BUCKHANNON — Count Buckhannon’s blessing boxes and as of Tuesday, you’ll count five.
The city’s fifth blessing box was installed at Hinkle Drive Housing Authority Tuesday afternoon at a special dedication attended by West Virginia Wesleyan College officials and the brains behind the blessing boxes, resident Nancy Shobe.
In January of this year, Shobe and the city partnered to undertake the blessing box project. The idea behind the blessing boxes – which read “Take what you need, leave what you can, above all, be blessed” – is to provide food, household items, toiletries and other necessary goods to families and children in need. People are invited to donate or take items as they wish or need. Prior to Tuesday, the city had installed blessing boxes in four locations – Jawbone Park, the Living Word Church of God on Thurman Avenue, South Buckhannon Mission Church on Marion and Randolph streets and Brushstroke Ministries on Kanawha Street.
Wesleyan students raised just over $300 to pay for the new Hinkle Drive Authority Housing blessing box, as well as one that will soon be installed on the college’s campus; blessing boxes cost $154 each.
At Tuesday’s ceremony, Robby Quarles, Wesleyan’s director of multicultural programs and services, said students wanted to undertake a project that would have lasting benefits for the people of Buckhannon.
“Every year for the past three years, we’ve picked a service project at the Martin Luther King Jr. Day of Service, and the students wanted to do something that was more sustainable project, something that would help people more than one time,” Quarles said. “This will help people every single day for a very long time. We’re excited that this one is here, and we’re excited to serve the community at the college.”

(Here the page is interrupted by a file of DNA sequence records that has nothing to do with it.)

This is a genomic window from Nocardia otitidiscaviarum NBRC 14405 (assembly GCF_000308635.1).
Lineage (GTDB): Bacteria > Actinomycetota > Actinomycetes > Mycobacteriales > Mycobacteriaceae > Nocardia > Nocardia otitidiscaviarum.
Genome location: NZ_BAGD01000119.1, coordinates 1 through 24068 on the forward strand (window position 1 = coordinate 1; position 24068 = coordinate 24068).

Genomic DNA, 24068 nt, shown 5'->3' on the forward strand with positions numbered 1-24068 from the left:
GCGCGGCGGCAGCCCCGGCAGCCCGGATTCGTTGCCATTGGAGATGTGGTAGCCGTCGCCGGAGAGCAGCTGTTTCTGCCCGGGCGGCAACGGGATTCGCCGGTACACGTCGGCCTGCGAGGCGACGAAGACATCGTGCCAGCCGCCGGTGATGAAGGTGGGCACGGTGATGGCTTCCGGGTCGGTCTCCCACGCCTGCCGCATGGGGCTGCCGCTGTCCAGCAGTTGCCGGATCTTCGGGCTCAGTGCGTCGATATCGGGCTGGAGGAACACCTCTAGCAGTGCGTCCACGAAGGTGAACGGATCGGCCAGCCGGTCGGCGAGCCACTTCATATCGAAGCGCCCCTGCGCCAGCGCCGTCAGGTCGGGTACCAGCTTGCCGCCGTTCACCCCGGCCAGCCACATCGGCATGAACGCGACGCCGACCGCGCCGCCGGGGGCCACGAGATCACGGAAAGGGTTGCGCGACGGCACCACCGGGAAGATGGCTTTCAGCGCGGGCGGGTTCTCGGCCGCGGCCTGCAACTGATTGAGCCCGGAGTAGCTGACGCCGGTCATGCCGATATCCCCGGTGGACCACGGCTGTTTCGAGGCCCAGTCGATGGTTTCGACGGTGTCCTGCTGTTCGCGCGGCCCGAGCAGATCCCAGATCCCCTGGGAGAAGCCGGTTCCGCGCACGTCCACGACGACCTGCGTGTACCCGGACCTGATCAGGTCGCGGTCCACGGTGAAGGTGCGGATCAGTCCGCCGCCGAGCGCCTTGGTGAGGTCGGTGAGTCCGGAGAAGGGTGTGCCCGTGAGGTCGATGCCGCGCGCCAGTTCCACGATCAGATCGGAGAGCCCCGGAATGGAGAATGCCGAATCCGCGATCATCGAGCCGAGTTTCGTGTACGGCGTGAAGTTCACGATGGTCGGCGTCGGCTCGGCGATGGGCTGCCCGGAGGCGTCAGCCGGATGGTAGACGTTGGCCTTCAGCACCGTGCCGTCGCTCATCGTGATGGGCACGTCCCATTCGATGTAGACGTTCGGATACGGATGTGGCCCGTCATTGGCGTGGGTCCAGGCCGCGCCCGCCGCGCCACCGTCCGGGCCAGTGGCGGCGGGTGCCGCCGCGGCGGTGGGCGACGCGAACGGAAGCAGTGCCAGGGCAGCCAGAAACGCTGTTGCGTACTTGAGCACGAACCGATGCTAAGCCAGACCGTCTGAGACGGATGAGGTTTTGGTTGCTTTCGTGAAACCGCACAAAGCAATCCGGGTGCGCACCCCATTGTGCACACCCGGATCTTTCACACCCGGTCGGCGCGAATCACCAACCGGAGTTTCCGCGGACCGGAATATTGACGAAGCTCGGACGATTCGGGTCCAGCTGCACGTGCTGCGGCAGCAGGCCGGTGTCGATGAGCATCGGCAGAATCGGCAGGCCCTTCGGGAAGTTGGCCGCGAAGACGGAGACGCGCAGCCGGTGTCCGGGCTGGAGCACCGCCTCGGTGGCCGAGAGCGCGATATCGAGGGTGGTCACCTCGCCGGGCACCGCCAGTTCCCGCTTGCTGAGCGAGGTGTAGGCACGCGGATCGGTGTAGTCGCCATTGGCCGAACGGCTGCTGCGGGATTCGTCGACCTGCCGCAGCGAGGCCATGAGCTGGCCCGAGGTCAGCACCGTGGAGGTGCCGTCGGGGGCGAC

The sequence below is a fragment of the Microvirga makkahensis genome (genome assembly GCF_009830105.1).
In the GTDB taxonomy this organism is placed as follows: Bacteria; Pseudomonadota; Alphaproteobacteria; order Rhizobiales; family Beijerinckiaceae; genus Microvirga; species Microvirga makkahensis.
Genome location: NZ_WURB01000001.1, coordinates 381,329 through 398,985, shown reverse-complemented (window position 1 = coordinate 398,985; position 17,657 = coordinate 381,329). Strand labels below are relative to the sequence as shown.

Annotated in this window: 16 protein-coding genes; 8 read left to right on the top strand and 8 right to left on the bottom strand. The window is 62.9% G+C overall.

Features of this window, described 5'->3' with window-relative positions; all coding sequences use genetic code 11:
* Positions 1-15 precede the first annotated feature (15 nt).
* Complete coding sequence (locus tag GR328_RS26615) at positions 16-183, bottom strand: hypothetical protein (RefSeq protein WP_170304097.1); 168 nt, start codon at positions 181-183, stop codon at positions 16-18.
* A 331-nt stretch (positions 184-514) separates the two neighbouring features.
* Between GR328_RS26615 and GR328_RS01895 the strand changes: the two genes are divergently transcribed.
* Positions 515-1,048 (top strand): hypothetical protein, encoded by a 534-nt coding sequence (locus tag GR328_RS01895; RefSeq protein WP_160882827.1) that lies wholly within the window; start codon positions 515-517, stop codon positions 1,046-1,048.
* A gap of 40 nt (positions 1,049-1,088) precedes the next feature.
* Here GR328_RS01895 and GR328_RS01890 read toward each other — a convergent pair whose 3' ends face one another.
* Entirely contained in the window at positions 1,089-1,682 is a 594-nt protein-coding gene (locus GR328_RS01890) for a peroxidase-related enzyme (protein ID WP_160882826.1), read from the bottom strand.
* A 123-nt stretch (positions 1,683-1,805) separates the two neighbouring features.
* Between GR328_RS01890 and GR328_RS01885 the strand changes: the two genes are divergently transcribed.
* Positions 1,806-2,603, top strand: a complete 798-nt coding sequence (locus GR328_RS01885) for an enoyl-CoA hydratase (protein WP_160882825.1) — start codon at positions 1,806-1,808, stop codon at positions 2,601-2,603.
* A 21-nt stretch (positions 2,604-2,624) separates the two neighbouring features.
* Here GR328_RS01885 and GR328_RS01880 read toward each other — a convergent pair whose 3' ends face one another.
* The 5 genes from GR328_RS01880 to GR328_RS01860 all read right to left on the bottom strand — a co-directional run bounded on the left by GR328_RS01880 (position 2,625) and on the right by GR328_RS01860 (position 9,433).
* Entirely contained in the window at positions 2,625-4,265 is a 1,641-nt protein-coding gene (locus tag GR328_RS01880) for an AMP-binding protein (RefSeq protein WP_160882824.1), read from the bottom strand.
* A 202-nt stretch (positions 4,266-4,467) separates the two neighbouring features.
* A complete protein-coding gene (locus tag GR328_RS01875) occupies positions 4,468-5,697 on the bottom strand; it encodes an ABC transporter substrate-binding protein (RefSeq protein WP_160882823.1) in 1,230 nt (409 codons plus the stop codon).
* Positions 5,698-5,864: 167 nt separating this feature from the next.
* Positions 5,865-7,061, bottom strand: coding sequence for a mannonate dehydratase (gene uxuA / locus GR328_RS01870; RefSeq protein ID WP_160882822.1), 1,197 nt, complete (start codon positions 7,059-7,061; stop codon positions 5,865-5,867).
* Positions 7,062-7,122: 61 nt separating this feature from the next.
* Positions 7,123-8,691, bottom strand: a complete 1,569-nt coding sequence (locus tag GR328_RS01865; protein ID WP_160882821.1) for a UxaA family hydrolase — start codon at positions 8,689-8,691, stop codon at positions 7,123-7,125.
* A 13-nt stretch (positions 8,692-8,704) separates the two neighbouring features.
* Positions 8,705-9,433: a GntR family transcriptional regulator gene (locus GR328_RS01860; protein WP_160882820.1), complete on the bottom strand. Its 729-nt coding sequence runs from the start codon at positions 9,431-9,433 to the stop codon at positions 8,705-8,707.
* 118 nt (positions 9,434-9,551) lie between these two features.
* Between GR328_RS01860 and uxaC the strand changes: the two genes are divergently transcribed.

Rev. Chris Scott, director of spiritual and religious life at Wesleyan, blessed the boxes, while Shobe offered a few thoughts of her own about the continued need for them in the community. She thanked Quarles, Scott and director of campus life, Alisa Lively, for supporting the students in their endeavor to raise money for the boxes and collect items to fill them with.
“I think that this is just great,” Shobe said. “There is definitely a need in the community. When we put things in them, everything is taken from them when we go back and check – there is a need.”
Shobe said the blessing boxes are convenient because the goods they contain are available 24 hours a day, seven days a week.
“Places like the Salvation Army and Upshur Parish House are great, but they’re closed at night,” Shobe said, “but these are nice because if a little kid is hungry at 9 o’clock at night and their parents don’t have anything, they can come to the blessing box and get something so that child’s tummy is full before he falls asleep.”
Anyone who wants to help is invited to purchase goods for the blessing boxes. Useful items include peanut butter, canned goods, dry soup mixes, mittens, hats, toothpaste/toothbrushes and other toiletries as well as household items like dishwashing detergent, Shobe said.
“While you’re at the grocery store, it’s easy to just pick up a few extra canned goods,” Shobe said.